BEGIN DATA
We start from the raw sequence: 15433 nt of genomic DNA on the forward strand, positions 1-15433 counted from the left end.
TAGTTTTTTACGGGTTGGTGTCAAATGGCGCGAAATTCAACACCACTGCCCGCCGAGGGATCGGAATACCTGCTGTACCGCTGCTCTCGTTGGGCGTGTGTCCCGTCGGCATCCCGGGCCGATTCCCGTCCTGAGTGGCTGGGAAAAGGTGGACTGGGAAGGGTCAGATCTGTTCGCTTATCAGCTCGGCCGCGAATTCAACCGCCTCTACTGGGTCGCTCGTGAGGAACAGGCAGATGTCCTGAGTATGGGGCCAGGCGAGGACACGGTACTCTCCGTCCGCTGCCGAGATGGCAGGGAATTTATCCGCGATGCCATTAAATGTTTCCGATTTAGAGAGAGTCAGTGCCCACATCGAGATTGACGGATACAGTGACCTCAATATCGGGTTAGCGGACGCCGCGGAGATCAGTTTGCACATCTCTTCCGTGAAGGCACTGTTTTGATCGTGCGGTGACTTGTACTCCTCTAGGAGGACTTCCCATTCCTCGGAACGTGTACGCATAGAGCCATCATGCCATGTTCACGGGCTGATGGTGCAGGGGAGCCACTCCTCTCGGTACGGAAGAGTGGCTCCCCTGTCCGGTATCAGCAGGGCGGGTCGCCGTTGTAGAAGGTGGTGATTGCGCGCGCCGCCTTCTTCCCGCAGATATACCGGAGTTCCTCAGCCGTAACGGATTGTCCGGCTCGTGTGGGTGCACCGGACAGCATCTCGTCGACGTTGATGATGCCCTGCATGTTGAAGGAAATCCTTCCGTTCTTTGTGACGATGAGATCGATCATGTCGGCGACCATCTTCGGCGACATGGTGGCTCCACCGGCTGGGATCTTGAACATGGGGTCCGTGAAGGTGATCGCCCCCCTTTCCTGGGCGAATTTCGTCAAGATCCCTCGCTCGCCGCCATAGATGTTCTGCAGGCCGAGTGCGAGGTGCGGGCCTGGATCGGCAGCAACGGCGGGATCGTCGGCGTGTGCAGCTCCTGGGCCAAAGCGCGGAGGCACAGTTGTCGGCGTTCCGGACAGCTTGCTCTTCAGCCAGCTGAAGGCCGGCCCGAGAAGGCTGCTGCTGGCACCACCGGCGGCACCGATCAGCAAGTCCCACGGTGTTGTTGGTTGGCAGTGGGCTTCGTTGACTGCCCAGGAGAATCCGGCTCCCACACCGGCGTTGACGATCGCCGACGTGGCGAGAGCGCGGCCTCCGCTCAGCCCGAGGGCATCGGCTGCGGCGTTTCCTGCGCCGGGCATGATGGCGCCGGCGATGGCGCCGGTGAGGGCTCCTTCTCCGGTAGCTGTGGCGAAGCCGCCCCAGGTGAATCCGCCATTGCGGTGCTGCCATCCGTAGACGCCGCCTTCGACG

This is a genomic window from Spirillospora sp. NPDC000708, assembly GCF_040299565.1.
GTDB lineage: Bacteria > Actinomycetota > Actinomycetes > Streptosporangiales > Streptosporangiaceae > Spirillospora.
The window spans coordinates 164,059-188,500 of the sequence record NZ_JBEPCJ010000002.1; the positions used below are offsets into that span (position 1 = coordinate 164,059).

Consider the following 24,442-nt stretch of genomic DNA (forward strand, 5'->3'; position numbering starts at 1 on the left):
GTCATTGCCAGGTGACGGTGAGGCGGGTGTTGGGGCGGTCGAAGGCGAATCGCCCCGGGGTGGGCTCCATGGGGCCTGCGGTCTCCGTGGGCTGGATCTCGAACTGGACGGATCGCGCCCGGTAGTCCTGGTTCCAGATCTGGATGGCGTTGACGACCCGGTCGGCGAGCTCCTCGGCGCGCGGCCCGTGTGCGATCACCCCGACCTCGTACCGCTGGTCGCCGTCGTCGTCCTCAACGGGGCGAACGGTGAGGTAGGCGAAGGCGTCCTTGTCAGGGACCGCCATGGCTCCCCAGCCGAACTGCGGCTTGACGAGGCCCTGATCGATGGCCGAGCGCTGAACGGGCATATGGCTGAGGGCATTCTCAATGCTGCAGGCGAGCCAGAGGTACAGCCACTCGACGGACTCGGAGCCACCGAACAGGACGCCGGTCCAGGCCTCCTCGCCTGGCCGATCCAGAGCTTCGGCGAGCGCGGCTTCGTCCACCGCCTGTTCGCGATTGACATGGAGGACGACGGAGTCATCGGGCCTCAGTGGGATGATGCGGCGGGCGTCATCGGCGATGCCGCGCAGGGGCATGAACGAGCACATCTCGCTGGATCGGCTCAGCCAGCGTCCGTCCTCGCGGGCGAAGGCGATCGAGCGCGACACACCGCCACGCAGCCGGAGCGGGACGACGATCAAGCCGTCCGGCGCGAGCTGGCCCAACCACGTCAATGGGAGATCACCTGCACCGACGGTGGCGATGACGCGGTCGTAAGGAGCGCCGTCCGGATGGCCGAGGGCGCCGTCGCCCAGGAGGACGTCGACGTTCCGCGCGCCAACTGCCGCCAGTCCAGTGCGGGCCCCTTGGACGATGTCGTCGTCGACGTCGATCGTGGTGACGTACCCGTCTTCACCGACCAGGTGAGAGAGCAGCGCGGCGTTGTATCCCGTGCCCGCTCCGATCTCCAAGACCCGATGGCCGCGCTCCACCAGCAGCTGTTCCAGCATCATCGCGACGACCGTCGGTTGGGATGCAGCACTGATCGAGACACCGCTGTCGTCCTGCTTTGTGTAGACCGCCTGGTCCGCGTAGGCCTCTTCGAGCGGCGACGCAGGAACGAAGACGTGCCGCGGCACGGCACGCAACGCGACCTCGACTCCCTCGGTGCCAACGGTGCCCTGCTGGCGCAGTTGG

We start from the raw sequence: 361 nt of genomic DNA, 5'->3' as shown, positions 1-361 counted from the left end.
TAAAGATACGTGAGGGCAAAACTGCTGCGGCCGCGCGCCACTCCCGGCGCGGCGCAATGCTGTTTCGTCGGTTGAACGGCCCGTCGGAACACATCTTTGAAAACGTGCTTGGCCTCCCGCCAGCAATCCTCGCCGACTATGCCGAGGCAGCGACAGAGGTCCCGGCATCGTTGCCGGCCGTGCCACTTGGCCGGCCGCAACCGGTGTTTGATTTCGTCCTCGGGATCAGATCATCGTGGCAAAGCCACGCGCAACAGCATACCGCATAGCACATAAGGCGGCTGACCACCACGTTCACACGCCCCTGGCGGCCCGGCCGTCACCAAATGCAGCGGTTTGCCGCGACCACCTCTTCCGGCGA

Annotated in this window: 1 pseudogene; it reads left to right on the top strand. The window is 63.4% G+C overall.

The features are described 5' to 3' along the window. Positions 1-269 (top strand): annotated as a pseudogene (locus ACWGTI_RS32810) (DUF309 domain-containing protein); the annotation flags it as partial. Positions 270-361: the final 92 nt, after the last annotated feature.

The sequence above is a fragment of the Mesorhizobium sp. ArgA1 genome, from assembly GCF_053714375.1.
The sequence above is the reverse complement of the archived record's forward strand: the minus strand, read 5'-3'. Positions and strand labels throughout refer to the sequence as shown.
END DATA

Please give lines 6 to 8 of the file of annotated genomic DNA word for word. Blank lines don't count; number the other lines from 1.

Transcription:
Consider the following 24,442-nt stretch of genomic DNA (forward strand, 5'->3'; position numbering starts at 1 on the left):
GTCATTGCCAGGTGACGGTGAGGCGGGTGTTGGGGCGGTCGAAGGCGAATCGCCCCGGGGTGGGCTCCATGGGGCCTGCGGTCTCCGTGGGCTGGATCTCGAACTGGACGGATCGCGCCCGGTAGTCCTGGTTCCAGATCTGGATGGCGTTGACGACCCGGTCGGCGAGCTCCTCGGCGCGCGGCCCGTGTGCGATCACCCCGACCTCGTACCGCTGGTCGCCGTCGTCGTCCTCAACGGGGCGAACGGTGAGGTAGGCGAAGGCGTCCTTGTCAGGGACCGCCATGGCTCCCCAGCCGAACTGCGGCTTGACGAGGCCCTGATCGATGGCCGAGCGCTGAACGGGCATATGGCTGAGGGCATTCTCAATGCTGCAGGCGAGCCAGAGGTACAGCCACTCGACGGACTCGGAGCCACCGAACAGGACGCCGGTCCAGGCCTCCTCGCCTGGCCGATCCAGAGCTTCGGCGAGCGCGGCTTCGTCCACCGCCTGTTCGCGATTGACATGGAGGACGACGGAGTCATCGGGCCTCAGTGGGATGATGCGGCGGGCGTCATCGGCGATGCCGCGCAGGGGCATGAACGAGCACATCTCGCTGGATCGGCTCAGCCAGCGTCCGTCCTCGCGGGCGAAGGCGATCGAGCGCGACACACCGCCACGCAGCCGGAGCGGGACGACGATCAAGCCGTCCGGCGCGAGCTGGCCCAACCACGTCAATGGGAGATCACCTGCACCGACGGTGGCGATGACGCGGTCGTAAGGAGCGCCGTCCGGATGGCCGAGGGCGCCGTCGCCCAGGAGGACGTCGACGTTCCGCGCGCCAACTGCCGCCAGTCCAGTGCGGGCCCCTTGGACGATGTCGTCGTCGACGTCGATCGTGGTGACGTACCCGTCTTCACCGACCAGGTGAGAGAGCAGCGCGGCGTTGTATCCCGTGCCCGCTCCGATCTCCAAGACCCGATGGCCGCGCTCCACCAGCAGCTGTTCCAGCATCATCGCGACGACCGTCGGTTGGGATGCAGCACTGATCGAGACACCGCTGTCGTCCTGCTTTGTGTAGACCGCCTGGTCCGCGTAGGCCTCTTCGAGCGGCGACGCAGGAACGAAGACGTGCCGCGGCACGGCACGCAACGCGACCTCGACTCCCTCGGTGCCAACGGTGCCCTGCTGGCGCAGTTGG

We start from the raw sequence: 361 nt of genomic DNA, 5'->3' as shown, positions 1-361 counted from the left end.